A founding member of Fauvism, Andre Derain is known for his innovative landscape and cityscape paintings in which he transforms the subject with bold and largely unrealistic colors. Early in his career Derain worked closely with fellow Fauves Maurice de Vlaminck and Henri Matisse, the latter helping convince Derain’s family to let him pursue a career in painting. In Derain’s celebrated depictions of London’s Thames River and Tower Bridge, he applied each color separately in dots or dabs, inviting associations with the Divisionist technique of Paul Signac and Georges Seurat. Derain’s later work features more subtle tones and new subjects, including portraiture and still life. Inspired by his friendship with Pablo Picasso, Derain’s post-Fauve works show an engagement with both classicism and Cubism, and this so called “classical” style earned him widespread recognition throughout Europe and the United States.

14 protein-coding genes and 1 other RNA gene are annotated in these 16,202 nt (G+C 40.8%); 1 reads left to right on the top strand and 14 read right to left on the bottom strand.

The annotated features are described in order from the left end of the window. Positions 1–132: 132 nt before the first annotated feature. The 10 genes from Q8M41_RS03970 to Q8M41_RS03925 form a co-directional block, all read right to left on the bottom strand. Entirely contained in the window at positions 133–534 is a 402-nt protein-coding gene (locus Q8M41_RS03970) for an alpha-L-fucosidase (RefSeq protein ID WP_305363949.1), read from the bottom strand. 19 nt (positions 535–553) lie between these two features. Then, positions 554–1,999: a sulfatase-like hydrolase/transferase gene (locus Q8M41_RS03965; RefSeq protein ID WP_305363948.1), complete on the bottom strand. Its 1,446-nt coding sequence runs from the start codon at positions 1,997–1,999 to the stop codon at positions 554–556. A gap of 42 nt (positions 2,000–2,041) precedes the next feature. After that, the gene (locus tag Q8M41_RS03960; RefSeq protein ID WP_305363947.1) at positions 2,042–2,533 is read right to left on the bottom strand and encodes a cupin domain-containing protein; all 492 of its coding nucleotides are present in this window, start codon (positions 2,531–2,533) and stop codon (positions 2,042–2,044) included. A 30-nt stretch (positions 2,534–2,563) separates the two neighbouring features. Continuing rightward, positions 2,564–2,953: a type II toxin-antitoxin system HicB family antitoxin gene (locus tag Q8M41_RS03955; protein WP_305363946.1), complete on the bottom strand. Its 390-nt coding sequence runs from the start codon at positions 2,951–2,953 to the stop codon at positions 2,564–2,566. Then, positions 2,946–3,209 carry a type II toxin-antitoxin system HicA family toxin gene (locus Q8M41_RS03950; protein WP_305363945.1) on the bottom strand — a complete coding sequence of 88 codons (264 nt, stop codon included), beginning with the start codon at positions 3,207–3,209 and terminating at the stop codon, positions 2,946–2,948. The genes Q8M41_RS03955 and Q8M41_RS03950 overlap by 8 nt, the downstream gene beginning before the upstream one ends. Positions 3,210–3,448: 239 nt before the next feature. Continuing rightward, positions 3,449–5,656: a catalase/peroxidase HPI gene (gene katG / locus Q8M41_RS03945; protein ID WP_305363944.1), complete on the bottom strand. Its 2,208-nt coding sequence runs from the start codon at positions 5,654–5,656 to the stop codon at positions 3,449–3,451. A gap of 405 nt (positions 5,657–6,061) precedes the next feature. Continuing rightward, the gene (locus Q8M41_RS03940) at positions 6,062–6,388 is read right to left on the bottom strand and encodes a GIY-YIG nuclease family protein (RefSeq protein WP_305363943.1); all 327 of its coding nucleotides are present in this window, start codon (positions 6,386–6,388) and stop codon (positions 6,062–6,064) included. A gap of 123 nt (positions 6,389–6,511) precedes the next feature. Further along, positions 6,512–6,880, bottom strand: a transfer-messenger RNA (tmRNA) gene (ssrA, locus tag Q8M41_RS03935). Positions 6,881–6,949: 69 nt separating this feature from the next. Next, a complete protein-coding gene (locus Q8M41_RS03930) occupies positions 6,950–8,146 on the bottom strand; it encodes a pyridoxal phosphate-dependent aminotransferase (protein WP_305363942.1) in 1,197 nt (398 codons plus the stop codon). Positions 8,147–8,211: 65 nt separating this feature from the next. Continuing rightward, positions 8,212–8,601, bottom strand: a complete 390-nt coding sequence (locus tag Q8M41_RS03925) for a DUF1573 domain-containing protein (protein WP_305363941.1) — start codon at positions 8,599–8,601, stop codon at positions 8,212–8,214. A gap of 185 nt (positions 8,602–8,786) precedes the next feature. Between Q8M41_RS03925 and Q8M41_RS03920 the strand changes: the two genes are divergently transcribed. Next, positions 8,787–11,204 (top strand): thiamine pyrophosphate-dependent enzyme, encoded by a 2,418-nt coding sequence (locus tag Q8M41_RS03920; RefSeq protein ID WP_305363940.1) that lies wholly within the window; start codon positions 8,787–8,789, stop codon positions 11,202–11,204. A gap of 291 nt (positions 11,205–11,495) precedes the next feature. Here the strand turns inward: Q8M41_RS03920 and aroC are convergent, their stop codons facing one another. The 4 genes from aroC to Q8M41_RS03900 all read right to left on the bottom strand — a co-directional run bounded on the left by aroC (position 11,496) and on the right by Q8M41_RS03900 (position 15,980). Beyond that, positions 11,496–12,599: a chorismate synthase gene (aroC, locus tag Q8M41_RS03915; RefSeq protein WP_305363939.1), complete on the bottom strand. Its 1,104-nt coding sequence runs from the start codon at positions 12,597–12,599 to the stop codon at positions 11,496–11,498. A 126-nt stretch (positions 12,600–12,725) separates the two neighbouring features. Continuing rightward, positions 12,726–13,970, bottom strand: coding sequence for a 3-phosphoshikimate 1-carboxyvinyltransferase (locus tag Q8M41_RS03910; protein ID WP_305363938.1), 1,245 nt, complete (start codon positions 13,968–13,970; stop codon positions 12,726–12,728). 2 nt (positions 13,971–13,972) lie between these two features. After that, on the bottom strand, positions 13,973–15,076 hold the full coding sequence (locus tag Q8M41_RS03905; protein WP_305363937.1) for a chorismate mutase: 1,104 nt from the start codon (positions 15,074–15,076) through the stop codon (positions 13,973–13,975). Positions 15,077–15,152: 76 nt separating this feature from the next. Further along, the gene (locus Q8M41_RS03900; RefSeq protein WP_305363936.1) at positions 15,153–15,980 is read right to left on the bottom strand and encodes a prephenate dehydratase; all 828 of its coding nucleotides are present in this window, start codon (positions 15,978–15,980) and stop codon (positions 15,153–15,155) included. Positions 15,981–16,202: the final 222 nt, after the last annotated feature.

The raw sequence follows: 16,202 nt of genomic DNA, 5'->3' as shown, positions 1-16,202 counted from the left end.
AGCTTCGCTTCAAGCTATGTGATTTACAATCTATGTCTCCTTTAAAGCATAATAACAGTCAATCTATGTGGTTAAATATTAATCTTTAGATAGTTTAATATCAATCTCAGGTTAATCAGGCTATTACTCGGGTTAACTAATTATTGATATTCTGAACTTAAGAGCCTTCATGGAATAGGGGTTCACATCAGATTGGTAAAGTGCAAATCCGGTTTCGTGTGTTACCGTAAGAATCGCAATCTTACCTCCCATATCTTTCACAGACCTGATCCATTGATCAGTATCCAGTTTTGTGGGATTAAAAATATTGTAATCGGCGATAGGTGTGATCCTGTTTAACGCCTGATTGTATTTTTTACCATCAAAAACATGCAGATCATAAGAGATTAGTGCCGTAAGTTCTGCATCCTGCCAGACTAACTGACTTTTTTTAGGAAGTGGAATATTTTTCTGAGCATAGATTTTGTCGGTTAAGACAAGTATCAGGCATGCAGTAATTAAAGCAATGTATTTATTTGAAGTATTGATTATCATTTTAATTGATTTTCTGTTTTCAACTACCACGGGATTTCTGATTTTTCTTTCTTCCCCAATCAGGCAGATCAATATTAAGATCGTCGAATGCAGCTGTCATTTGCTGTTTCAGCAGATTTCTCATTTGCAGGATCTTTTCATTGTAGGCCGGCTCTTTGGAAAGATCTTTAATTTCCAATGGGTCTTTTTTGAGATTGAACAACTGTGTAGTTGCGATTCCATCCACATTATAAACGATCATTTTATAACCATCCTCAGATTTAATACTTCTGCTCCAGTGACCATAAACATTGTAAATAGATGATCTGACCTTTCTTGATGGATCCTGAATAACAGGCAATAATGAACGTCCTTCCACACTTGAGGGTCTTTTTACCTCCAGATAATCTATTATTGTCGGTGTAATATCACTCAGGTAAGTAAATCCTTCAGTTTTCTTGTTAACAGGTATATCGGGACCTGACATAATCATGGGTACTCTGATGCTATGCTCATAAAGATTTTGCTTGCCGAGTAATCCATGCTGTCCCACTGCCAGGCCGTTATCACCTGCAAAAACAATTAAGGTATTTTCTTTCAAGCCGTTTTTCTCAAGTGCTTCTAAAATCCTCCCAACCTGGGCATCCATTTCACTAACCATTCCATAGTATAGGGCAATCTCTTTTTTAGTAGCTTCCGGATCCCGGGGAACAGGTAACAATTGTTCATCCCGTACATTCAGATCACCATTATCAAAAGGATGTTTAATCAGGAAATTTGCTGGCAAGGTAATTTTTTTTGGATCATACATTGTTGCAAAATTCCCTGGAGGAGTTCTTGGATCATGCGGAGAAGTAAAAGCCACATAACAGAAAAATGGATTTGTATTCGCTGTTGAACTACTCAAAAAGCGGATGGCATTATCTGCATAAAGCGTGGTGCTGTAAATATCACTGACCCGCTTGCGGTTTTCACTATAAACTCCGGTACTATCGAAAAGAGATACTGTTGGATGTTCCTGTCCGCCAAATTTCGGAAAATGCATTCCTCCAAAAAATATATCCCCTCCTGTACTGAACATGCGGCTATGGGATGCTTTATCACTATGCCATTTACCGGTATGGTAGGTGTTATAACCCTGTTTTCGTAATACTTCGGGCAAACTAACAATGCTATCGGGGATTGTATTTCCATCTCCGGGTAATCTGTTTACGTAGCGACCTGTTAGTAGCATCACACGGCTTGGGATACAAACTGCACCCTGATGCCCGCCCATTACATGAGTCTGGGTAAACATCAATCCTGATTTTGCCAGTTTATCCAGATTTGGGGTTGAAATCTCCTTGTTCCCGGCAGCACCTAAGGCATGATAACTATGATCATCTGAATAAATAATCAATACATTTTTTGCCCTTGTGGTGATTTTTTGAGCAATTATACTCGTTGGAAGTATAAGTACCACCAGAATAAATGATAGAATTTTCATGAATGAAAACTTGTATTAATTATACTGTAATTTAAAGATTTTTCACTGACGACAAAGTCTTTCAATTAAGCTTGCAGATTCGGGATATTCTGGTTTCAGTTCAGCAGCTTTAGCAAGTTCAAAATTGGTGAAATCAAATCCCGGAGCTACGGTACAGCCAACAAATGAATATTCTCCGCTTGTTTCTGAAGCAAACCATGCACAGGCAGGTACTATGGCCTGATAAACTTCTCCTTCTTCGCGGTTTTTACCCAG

Fauvism, France, Cityscape, Color Theory, Circus/Carnival, Landscape, Still Life, Painting, Work on Paper, Passage, Scenes of Everyday Life, Gestural, Pre-World War II School of Paris, Sculpture, Prints, Intaglio, Human Figure, Individual Portrait, Etching/Engraving, Illustration/Art, Popular Culture, Personal Histories, Self as Subject